Friday, November 28, 2008

the holidays are coming - are you happy yet?

It's Thanksgiving weekend in the US, and the Santa Claus parade has already faded into memory here. It's definitely that time of year. It's more likely to snow than rain; there's too much work to do; the economy is a mess. Want to party?

Partying is a great way to take back control of you and be a force for good in the lives you touch. If this is what you want, here are three suggestions for the holidays:

1) The opposite of panic is celebrate.
2) Celebrate means to party about something with genuine joy.
3) Find something (maybe something very small) that makes you happy and celebrate that.

Yes - it is a lot like being thankful - but with less preaching and more party.

Tuesday, November 25, 2008

Stress Management

I looked at my husband and said, "I am teaching stress management" because that's what a lot of management does - creates stress.

The textbook says people get pressure conform and perform. I explained to my class that psychologists love catchy phrases. It is true that managers are, by nature, driven to exert pressure to conform and perform and are therefore responsible for much of the stress experienced by their teams.

My question for the day is this: If the role of the manager were not to create stress, what would it be?

Tuesday, November 18, 2008

3 reasons for writing it

I was surprised when I looked at the "last posted" and saw that it had been more than a week. It has been a very fast ten days and I have done a lot of work - some of it in writing.

We all think that writing something down is slower than just working it through in our heads or in conversation. Most of the time we are wrong. Writing forces us to make choices that we do not have to make in our heads. It feels so slow because it takes thoughts in motion and holds them in one place. This is the first benefit of writing: to write we have to make choices and stick to them.

Some of the choices we make in writing surprise us. We look at the words on the page or the screen and discover something that we did not know we were thinking. If we had not formed the intention to write, we would still not know. That's the second benefit of writing: we pull ideas from unconscious process into conscious awareness.

It is hard to change minds, but it is easy to change words. When we write something, we can play with it merely by adding, subtracting or modifying words. Words are not even a dime a dozen - they're free. Nothing could be easier than to change a word or two - it does not require strength or imagination or money or time. Try it. Add a word. Take one away. Now notice what a difference a word or two makes. That's the third benefit of writing: it makes change easy.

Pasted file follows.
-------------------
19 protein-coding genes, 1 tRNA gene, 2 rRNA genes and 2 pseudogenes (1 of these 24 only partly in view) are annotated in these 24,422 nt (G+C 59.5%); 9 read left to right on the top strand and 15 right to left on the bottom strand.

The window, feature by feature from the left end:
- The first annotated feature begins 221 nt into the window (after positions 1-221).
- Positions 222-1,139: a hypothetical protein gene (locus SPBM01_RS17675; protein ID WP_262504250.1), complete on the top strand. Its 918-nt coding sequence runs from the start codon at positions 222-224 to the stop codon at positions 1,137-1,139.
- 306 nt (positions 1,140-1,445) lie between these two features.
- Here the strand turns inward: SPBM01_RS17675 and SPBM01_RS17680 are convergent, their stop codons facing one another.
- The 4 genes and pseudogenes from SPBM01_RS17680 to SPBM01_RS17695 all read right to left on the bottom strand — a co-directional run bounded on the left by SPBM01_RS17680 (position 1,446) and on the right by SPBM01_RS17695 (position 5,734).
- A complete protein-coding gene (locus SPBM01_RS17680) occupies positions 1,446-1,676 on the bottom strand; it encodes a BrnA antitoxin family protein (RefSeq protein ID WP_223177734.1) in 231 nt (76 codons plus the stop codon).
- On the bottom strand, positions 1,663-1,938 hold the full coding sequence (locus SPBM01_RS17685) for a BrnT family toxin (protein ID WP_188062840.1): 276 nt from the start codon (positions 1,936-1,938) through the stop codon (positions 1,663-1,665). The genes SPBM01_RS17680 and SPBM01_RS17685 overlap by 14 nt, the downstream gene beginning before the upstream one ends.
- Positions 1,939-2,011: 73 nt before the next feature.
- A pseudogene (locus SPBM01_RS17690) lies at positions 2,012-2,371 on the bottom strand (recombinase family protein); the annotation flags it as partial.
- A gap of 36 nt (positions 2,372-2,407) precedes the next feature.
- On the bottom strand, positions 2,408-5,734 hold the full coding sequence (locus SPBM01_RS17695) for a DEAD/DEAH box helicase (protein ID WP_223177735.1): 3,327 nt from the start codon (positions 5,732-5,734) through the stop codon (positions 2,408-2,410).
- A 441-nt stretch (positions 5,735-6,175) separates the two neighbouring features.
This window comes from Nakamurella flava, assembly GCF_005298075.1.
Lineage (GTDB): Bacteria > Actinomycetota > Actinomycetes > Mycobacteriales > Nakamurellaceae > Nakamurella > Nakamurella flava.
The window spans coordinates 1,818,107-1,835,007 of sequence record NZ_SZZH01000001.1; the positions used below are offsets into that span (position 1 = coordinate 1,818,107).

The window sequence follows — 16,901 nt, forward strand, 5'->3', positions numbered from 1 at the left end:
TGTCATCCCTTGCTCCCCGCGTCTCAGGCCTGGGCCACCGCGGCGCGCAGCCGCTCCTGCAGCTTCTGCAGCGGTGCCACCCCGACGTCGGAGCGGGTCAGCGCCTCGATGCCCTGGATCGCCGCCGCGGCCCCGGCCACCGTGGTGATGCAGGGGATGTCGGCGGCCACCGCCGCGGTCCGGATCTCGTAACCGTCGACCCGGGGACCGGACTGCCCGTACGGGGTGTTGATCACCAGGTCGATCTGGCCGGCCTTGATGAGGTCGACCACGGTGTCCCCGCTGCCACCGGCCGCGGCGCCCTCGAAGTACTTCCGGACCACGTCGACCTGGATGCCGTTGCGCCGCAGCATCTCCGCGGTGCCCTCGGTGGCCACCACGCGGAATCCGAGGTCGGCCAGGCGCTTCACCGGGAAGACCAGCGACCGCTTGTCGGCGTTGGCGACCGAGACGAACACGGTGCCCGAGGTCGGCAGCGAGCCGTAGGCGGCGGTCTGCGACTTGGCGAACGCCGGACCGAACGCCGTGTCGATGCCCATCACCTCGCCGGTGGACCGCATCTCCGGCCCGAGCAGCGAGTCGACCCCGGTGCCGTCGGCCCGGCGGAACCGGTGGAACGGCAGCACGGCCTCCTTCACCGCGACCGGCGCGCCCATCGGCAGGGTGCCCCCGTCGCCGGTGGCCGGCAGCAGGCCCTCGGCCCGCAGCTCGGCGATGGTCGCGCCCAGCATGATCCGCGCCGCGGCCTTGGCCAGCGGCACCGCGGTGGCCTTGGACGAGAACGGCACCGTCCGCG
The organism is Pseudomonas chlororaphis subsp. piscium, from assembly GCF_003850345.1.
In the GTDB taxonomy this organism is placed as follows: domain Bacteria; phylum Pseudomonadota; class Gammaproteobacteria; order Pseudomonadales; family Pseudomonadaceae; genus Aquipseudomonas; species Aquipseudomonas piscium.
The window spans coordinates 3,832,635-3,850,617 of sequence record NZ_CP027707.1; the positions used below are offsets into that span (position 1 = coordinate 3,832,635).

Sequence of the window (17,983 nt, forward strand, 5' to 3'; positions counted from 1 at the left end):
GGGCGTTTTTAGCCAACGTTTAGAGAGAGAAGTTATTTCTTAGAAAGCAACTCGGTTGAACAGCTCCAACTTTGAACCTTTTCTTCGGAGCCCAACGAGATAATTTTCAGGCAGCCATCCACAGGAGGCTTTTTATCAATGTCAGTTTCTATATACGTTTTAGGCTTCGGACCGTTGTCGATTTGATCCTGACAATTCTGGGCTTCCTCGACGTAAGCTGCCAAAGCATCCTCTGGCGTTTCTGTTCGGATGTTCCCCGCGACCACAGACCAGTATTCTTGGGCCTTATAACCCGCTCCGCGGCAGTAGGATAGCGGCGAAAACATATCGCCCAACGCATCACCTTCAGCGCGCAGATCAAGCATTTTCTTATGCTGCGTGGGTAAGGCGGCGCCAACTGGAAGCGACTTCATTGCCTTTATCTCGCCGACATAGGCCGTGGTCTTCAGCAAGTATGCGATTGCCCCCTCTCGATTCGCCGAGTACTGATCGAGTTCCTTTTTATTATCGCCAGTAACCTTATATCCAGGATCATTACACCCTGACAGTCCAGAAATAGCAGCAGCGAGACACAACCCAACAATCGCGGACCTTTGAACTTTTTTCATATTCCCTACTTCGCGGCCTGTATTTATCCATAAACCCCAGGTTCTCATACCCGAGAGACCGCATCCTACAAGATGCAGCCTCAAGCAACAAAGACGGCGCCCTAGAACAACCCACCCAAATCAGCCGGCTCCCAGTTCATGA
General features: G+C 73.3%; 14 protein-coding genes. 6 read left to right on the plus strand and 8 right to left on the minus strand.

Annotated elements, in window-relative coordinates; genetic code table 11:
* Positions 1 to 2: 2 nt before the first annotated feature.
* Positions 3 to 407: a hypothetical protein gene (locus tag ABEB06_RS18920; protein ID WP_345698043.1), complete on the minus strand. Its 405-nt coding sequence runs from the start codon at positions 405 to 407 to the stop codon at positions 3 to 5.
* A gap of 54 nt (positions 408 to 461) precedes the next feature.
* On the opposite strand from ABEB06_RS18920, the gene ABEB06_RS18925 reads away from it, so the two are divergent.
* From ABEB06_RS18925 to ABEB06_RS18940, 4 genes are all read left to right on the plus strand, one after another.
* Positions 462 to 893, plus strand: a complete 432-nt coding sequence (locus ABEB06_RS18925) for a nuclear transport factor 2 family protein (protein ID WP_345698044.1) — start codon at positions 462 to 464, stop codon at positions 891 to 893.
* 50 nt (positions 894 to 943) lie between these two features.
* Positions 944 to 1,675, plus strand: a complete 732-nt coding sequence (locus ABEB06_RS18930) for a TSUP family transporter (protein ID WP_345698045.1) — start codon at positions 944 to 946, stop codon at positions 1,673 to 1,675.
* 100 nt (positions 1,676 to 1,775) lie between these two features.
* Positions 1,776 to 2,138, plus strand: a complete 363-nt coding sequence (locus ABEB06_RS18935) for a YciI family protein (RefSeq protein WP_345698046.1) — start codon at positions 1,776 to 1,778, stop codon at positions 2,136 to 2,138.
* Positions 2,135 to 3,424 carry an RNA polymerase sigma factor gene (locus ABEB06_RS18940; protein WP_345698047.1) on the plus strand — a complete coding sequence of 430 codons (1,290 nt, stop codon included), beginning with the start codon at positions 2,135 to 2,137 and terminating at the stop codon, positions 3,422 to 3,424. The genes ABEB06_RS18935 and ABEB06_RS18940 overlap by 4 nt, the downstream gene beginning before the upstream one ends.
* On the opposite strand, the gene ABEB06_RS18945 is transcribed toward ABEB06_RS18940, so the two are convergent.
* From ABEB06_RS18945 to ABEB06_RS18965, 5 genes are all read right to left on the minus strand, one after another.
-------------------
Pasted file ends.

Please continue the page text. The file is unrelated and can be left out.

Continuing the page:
Saturday, November 08, 2008

Just get it done

I was talking to someone who was blocked. Sitting across from her, I could almost hear the voice in her head as it talked and talked and talked about how stuck she was. It was dizzying. I asked her what the voice would say if she was willing to give it her full attention. She said it would tell her to 'just get it done.'

It is a little different than "just do it." Just do it gets you to the starting line. Just get it done gets you to the finish line.

Just get it done has a reassuring cadence. The sound ends softly but firmly. It sounds complete.

As you look at your desk or your house or your Blackberry, you might have a voice in your head that races and bounces and scolds and pushes. That voice is you - trying very hard to get your own attention. Take a deep voice and actually listen to it. Pay attention to yourself.

Chances are, the voice will slow and change and focus. It might even tell you, "just get it done."

Wednesday, November 05, 2008

Hard choices

The first thing to notice is that hard choices remain hard choices. They do not stop being hard because you have experience or because you have a model for decision making or even because you are confident that you know the "right" thing to do. Some choices are hard: hard to make and sometimes also hard to live out after they are made.

Hard things shape us, define our edges, roughen or polish our surfaces. Hard choices change the way we think. Whatever comes after a hard choice is shaped by the experience of having made it.

Running away from a hard choice is simply a way of tricking yourself into making the choice. You think, "if I keep busy enough, this choice will pass" or "if I refuse to make a choice, someone else will make it for me." It is true: situations change over time, with or without our intervention. It is also true that once something comes into our awareness as a choice, we know that doing nothing is also a choice - it is a choice to let the situation play out and shape our edges, to accept chance rather than choice as the sculptor that shapes us.

There is no universal answer - that's what makes the choices hard. Sometimes it is best to wait, sometimes to act quickly; sometimes to act, sometimes to refrain from acting.

There is a universal question: who do you want to be after the choice is made?